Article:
And What You Thought You Came For Is…


To The Distant One, A Painting by Richard Moult
And What You Thought You Came For Is…

And what you thought you came for
Is only a shell, a husk of meaning
From which the purpose breaks only when it is fulfilled
If at all. Either you had no purpose
Or the purpose is beyond the end you figured
And is altered in fulfilment.

TS Eliot: Little Gidding


There is now for me a quite simple, solitary, almost reclusive life, almost ended; as if the Cosmos – Wyrd – has contrived to place me exactly where I need to be: in, with, such a situation and surroundings as makes me remember the unwise deeds of those my pasts, and which placement offers more opportunities for one fallible human being to learn, especially about how people are not as, for many decades, I with my arrogance and abstractive purpose assumed.

For now I of the aged poor have no purpose, no ideation, to guide; no assumptions founded on, extrapolated from, some causal lifeless abstraction. No politics; no religion; not even any faith. There is instead only the living of moments, one fluxing as it fluxes to, within, the next. No dreams of Destiny; no supra-personal goals; no desires of self to break the calm of day and night. Only walks, and a being, alone to mingle with weather, Life, Nature as one so mingles when happiness is there inside unsupported by some outer cause or expectation of or from another.

Few possessions, belongings, as if I am a Gentleman of The Road again, but briefly staying here in this some un-heated house; or perhaps some almost-monk of one half-remembered paien apprehension, with neither monastery nor home, who feels now the hidden meaning of life: that this is all that there is or should be, this peace brought because there is a freedom from desiring desires. Someone sad, burdened by a deep naked knowledge of himself, but who and now, too sensitive perhaps, smiles too often and tries to hide the burgeoning tears of joy that sometimes seem to so betake him unawares,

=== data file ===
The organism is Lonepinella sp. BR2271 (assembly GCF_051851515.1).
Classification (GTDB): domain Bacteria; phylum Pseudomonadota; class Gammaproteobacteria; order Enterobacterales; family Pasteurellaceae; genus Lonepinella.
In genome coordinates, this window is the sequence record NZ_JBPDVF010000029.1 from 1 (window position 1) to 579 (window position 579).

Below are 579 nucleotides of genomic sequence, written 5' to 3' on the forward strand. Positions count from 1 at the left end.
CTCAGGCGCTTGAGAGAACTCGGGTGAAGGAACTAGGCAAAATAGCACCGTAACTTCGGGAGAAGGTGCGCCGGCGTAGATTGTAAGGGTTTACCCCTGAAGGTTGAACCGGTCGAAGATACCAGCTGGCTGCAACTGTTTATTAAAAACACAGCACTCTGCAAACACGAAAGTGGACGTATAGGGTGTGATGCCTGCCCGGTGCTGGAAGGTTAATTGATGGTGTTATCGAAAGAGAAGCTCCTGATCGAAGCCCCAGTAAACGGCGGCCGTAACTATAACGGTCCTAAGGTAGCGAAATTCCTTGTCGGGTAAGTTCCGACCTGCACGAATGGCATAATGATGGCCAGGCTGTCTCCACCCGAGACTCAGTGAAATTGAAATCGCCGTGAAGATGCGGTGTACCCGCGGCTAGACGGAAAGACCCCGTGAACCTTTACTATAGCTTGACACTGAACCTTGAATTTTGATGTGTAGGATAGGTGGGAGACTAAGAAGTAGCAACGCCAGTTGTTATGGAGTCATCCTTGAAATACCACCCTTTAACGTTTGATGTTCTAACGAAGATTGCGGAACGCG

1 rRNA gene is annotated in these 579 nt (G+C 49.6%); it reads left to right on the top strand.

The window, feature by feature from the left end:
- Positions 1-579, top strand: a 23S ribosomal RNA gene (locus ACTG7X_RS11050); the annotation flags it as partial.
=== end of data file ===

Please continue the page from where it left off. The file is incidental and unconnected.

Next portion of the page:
as when that warm late Summer’s evening I chanced up that family, there, where a town’s centre gave way to greenful Park and when, Sun descending, young mother helped her daughter light that paper lantern. Such joy, such joy, upon those faces, there, as slight breeze carried high perhaps some wistful wish, away.

As when before that walk in rainy woods alone I chanced to smile as dog with youthful lady, towed, came via pavement to pass this old man by. Such brief contact of courteous words exchanged, a smile returned, and off they went their way, their world, to leave only a glimpse, only a glimpse of futures-present-past – and her perfume, lingering, there. I – melded with tree, sky, soil, increasing rain – feeling such a burden of promise there. And there was nothing left to do but walk-on, hoping that someone might, did, treasure the goodness captured there, presenced within one more so mortal human life…

I, now, someone – who unlike so many millions world-wide – fortunate indeed to have shelter, food adequate to feed his gauntness for a day; clothes sufficient to keep-in warmth; and health – though agely ageing, slowly fading – enough to keep him fending for, and fendful of, himself. There could be more; there was far more, but that seems long ago; unneeded now. For this is all that there is, this happiness in moments when – needs fulfilled – no lust for change, having laid in wait within, bursts forth bringing thus such breaking difference as so often causes two, more, far more, humans to break or drift apart.